For far too long, Albany has lived well beyond its means, funding programs and projects that do too little to help the everyday taxpayers and families of New York state. This reckless tax-and-spend approach to governing has threatened our economic prosperity by driving businesses, jobs, and young talent away from New York in search of greater opportunities elsewhere. This spending is forced upon our communities through mandates, which are programs that the state requires be provided by local governments without fully reimbursing them for the corresponding costs.
There are presently nine state mandates that consume 90 percent of the county property tax levy statewide: Medicaid, Public Assistance/Safety Net, Child Welfare, Preschool Special Education, Probation, Early Intervention, Indigent Defense, Youth Detention and pension contributions.
In Monroe County, mandated spending continues to be the single greatest challenge we face when balancing our budget. State and federal mandates account for a staggering 82-percent of our 2011 budget. This translates to having local control over only 18-percent of our tax revenue.
Each year, Monroe County enters its budget development process with the express goal of holding the line on property taxes. In doing so, our budget promotes business growth, job creation, and investment in our local economy by allowing taxpayers the freedom to spend their money in our community, and not on higher taxes.
While taxes have gone up at almost every other level of government in recent years, Monroe is among only four of New York’s 62 counties to not have raised its property tax rate since 2004. Of our five most comparable peer counties – those with large populations like Erie, Nassau, Onondaga, Suffolk, and Westchester – Monroe is the only to not have raised its tax rate over that time. In fact, the tax rate in Monroe County is lower today than it was when I first took office in 2004.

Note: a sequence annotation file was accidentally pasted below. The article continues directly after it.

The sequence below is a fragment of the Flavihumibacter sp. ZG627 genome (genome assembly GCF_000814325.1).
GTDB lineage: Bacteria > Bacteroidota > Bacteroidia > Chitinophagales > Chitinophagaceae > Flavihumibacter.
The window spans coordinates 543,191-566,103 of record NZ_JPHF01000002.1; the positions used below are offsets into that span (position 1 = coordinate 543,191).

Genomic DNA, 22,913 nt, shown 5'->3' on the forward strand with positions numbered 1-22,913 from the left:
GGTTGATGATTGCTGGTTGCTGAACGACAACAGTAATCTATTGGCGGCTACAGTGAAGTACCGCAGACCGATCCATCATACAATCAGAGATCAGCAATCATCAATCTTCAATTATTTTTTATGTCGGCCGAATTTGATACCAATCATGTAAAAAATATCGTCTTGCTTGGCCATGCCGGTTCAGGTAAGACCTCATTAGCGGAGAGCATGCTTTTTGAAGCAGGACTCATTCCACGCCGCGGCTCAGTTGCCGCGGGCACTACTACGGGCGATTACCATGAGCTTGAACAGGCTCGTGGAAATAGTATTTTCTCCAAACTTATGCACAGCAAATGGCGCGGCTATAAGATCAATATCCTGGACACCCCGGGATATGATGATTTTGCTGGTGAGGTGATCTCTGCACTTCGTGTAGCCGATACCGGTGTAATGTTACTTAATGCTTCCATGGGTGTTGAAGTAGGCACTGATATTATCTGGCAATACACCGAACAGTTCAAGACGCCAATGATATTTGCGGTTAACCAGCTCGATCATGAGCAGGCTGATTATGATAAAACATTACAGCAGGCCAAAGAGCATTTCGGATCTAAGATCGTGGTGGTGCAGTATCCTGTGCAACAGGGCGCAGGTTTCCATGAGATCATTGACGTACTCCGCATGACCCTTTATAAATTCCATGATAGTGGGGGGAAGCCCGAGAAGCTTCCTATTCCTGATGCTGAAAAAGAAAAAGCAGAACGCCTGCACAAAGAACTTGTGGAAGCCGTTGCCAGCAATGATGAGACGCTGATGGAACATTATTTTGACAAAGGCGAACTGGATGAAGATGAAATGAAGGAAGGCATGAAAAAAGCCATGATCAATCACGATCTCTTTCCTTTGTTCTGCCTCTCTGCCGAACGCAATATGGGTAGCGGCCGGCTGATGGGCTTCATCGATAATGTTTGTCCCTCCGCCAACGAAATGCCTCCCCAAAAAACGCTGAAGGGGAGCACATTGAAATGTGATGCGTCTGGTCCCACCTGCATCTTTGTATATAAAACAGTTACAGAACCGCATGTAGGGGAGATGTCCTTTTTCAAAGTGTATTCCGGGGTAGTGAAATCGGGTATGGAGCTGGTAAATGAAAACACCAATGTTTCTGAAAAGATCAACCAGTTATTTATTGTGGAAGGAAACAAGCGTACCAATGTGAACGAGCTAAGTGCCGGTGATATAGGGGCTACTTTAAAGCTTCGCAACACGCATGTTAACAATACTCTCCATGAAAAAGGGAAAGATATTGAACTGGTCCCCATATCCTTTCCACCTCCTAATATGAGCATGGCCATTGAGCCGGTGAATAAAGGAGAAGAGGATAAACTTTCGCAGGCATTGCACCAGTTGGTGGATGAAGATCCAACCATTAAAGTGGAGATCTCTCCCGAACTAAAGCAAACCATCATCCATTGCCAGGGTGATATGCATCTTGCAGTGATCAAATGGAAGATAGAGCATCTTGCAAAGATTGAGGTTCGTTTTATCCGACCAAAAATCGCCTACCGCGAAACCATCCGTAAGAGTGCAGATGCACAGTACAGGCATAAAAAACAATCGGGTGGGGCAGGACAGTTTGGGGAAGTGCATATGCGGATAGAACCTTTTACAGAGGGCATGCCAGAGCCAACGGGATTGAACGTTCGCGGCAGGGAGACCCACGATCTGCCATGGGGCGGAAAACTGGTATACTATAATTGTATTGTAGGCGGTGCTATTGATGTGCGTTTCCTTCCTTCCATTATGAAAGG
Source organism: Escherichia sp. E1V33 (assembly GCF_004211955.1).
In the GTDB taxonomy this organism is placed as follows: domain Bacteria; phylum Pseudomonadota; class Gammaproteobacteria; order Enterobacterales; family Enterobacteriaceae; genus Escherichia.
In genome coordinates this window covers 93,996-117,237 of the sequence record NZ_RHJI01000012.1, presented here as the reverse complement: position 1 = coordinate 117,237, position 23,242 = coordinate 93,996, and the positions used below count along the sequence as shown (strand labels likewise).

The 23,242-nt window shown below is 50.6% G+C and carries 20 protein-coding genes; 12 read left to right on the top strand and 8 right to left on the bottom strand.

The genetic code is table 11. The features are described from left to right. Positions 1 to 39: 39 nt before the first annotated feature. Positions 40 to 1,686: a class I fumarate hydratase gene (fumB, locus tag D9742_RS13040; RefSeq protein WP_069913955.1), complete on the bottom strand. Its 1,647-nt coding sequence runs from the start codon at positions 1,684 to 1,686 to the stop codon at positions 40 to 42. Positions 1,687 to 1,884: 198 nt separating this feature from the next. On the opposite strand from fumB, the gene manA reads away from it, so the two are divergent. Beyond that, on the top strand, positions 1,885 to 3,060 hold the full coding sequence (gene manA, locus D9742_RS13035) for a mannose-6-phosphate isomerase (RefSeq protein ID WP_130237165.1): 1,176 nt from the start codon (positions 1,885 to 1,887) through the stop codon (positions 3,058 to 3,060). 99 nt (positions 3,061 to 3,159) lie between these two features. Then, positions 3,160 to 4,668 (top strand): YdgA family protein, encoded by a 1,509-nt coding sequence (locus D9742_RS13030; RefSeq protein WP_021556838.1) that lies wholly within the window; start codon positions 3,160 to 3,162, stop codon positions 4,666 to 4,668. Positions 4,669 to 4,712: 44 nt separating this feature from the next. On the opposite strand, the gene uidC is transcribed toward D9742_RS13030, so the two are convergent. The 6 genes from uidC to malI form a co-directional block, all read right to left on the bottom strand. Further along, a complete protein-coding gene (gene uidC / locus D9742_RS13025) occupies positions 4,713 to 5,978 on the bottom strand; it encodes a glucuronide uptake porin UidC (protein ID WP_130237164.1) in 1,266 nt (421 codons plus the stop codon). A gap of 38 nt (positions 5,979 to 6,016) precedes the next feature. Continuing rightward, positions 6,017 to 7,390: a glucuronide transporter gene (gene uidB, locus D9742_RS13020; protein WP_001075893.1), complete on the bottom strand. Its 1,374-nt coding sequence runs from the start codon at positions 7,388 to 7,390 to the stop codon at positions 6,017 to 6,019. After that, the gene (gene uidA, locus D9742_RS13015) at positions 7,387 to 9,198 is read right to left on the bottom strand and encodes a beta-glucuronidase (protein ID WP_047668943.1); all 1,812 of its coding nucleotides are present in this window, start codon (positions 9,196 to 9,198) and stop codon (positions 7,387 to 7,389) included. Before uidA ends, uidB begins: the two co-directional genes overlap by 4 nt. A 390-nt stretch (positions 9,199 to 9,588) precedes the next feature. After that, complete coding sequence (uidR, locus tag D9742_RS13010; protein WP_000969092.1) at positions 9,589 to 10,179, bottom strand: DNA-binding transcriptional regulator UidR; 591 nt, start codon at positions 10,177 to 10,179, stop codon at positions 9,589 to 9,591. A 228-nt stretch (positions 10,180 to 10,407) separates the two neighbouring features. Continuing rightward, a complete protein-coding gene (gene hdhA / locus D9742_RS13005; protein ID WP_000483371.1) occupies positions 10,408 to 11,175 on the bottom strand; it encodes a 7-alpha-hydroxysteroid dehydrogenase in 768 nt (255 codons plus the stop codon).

Governor Cuomo’s recent tax cap proposal is a positive first step towards tax relief for counties across New York State by ensuring that all local governments and school districts adhere to a commitment to controlling property taxes as Monroe County has done for the past seven years on our own.
However, meaningful property tax relief will likely remain a dream until statewide mandate reform becomes a reality. This is why the New York State Association of Counties has identified comprehensive mandate reform as a necessary measure to ensure the success of a property tax cap. As president of the New York State County Executives’ Association and member of the Governor’s Mandate Relief Team, I recently submitted over 200 mandate relief recommendations that would cut property taxes by billions of dollars.
The Mandate Relief Redesign Team Report clearly validates the long-held belief of county government leaders that mandates from Albany are extremely prevalent and costly for local taxpayers. However, the report does not go nearly far enough to address the serious problems we face in bringing true mandate reform and property tax relief to the hard-working taxpayers of this state. In fact, out of 231 ideas submitted to the Mandate Relief Team by county government leaders across the state, very few were included in the report.
True property tax relief will only come when the state realizes that there must be wholesale changes in the way we deliver services. It is my hope that this report does not signal the end of mandate reform efforts, but is rather a first step in beginning an immediate dialogue between the state and local government leaders. Together, we must develop a meaningful plan to reform mandates and reduce property taxes.
County leaders from across the state have taken a proactive approach and stand ready to assist Governor Cuomo and the legislature to bring real mandate reform to fruition, in conjunction with property tax cap legislation.
Without question, New York state has both the spirit and ability to flourish economically but we simply cannot move forward and reach our full potential without mandate reform. Only then will we be able to shift the conversation from capping the growth of already too-high taxes to providing real property tax relief for our residents.